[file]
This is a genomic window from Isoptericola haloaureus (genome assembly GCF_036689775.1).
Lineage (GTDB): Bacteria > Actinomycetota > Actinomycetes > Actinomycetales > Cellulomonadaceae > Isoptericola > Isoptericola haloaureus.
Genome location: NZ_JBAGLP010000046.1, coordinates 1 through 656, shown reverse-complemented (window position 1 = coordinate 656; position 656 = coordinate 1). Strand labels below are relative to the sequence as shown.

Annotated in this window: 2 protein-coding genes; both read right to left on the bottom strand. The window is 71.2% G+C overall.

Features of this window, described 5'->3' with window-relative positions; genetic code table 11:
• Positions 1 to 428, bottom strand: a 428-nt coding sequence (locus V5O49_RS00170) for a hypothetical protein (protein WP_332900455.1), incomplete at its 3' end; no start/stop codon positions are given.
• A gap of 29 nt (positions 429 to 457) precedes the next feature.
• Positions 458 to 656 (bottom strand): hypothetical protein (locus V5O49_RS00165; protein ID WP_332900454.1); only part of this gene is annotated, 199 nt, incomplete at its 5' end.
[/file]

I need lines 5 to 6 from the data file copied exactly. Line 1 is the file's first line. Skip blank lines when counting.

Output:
Features of this window, described 5'->3' with window-relative positions; genetic code table 11:
• Positions 1 to 428, bottom strand: a 428-nt coding sequence (locus V5O49_RS00170) for a hypothetical protein (protein WP_332900455.1), incomplete at its 3' end; no start/stop codon positions are given.